Adequate Prenatal Care

Adequate Prenatal Care

Data highlight

Oklahoma ranks 31 (of 51) for adequate prenatal care. Vermont leads the nation with 89.2% of pregnant women in the state starting and maintaining prenatal care during the recommended timeframe. In comparison, New Mexico is worst in the nation with only  70.7% of its pregnant women receiving adequate prenatal care.1“Distribution of Prenatal Care Adequacy Categories: Oklahoma, 2022,” PeriStats, March of Dimes. Accessed January 2024.


Percent of women who received adequate pregnancy-related care in the last year

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Receiving adequate prenatal care means having access to comprehensive and timely medical services, screenings, and support that help ensure the health and well-being of both the pregnant person and the developing fetus throughout pregnancy.

It involves a series of healthcare services designed to monitor the pregnancy, identify and address potential complications, and provide guidance for a healthy pregnancy and childbirth.

Adequate prenatal care is considered care that begins within the first four months of pregnancy and continues based on the infant’s gestational age.

Why we care

Adequate access to prenatal care is vital to the health and well-being of the mother and baby during pregnancy. Regular visits allow moms to address health concerns throughout the pregnancy and gives providers the opportunity to screen for possible complications. 

A key marker of fetal development is weight, as it is an important part of physical and cognitive development for the baby. The infant death rate is five times higher if the mother did not seek prenatal care.2“Prenatal Care,” Office on Women’s Health, Office of the Assistant Secretary for Health at the U.S. Department of Health and Human Services. February 22, 2021. 

Pregnancy-related ailments like gestational diabetes (diabetes developed during pregnancy), preeclampsia (high blood pressure), and mental health disorders are rare but can harm both mother and child during and after birth. Adequate prenatal care drastically increases the chance they will be detected and addressed.3“What Is Prenatal Care and Why Is It Important?” Eunice Kennedy Shriver National Institute of Child Health and Human Development, National Institutes of Health at the U.S. Department of Health and Human Services, January 31, 2017.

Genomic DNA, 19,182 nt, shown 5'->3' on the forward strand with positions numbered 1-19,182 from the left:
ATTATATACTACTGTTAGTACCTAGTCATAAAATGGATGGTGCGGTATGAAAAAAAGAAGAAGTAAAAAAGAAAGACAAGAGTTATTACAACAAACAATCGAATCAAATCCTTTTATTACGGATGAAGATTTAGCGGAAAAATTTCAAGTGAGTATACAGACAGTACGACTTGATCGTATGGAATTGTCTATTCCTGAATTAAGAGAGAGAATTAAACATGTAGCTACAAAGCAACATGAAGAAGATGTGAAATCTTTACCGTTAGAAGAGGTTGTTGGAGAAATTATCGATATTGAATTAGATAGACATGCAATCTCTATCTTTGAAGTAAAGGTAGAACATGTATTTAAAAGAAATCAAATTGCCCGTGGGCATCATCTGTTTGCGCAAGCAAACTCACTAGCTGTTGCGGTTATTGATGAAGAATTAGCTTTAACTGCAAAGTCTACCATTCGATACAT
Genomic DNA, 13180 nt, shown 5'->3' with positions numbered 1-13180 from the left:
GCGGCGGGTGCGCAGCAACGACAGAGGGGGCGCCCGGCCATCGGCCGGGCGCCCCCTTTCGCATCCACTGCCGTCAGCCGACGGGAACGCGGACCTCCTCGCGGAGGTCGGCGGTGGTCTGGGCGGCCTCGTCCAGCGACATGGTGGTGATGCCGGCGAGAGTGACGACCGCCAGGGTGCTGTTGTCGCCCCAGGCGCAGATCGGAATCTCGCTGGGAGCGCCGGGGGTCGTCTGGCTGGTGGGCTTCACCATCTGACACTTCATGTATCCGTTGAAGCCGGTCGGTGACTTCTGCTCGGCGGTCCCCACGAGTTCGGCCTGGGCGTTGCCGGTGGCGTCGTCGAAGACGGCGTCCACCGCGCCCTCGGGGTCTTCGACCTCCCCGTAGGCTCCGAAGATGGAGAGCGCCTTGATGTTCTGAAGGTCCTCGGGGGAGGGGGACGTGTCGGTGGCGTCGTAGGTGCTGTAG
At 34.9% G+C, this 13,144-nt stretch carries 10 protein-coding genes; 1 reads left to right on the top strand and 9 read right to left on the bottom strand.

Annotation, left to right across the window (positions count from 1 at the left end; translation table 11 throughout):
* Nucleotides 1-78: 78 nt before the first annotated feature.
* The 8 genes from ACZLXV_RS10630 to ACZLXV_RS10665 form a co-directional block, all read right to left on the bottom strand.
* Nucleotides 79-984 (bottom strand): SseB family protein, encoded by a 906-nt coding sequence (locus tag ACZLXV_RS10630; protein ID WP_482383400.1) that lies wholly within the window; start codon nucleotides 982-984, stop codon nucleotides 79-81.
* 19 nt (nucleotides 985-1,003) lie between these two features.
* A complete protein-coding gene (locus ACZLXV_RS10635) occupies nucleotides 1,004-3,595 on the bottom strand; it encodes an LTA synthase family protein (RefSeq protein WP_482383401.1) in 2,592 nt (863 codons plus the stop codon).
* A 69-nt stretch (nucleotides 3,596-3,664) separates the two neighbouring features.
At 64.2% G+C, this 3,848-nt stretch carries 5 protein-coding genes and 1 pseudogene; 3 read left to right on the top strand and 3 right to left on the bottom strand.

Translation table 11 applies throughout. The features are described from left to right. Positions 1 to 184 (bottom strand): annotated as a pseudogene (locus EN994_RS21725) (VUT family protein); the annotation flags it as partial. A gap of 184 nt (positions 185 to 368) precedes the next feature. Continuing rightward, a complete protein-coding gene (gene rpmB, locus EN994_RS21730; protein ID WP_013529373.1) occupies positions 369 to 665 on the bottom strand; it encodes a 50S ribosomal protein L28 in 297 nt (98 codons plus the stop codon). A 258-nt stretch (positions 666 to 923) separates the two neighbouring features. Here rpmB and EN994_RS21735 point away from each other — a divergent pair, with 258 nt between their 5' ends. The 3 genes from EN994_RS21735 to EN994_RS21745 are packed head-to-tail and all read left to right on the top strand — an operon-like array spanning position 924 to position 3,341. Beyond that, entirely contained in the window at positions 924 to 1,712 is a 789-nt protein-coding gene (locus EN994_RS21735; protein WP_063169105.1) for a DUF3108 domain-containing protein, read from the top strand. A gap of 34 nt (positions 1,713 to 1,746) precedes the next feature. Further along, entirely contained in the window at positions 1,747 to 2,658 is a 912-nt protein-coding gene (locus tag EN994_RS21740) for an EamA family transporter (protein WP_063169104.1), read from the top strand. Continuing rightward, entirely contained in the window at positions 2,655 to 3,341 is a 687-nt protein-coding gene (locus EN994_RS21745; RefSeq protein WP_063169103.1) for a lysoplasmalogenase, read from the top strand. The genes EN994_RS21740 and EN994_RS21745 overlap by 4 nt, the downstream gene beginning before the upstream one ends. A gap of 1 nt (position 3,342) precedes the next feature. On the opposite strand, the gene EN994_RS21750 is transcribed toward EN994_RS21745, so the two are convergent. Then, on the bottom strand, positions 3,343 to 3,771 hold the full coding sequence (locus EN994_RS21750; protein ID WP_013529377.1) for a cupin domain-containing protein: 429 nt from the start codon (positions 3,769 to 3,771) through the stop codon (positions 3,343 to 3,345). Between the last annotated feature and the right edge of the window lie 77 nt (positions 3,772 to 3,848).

Specialized healthcare programs for low-income pregnant Oklahomans have existed for years, but the 2021 expansion of Medicaid (called SoonerCare in Oklahoma) and further extensions to cover more pregnancy-related services for longer (up to one year postpartum) has dramatically increased the scope of care available to mothers. (see Women Enrolled in Medicaid/SoonerCare).

Undocumented women do not qualify for SoonerCare. Instead, a program called Soon-to-be-Sooners is available and is specifically designed to cover healthcare costs strictly related to the health of the fetus.


The COVID-19 pandemic and major changes to Oklahoma’s Medicaid program over the last five years have all affected the data in major ways. Impacts are still being disentangled and analyzed.

Much of the data in this article was collected during the pandemic. Adequate prenatal care is dependent on physician access and requires leaving the home. However, the Federal emergency declaration paused Medicaid (called SoonerCare in Oklahoma) recipients nationwide from rolling off, meaning many Americans maintained coverage despite no longer meeting qualifications. 

SoonerCare expansion and the extension of coverage for postpartum women occurred one and two years after the declaration, respectively (see Women Enrolled in Medicaid/SoonerCare). While the pandemic may have depressed physician access leading to lower rates of adequate prenatal care, it is also possible the changes to Medicaid rules did the opposite. 

It also needs to be noted that many Americans lost their jobs during this time and often their health insurance. While many then qualified for Medicaid, they may not have applied. 

What we can do

This issue brief was written by Metriarch staff as part of our Data Lookbook. Contributions and peer review were provided by Barbara O’Brien with the Oklahoma Perinatal Quality Improvement Collaborative (OPQIC)

Suggested citation
 Metriarch. “Access to Quality Care,” Data Lookbook (2024). URL:

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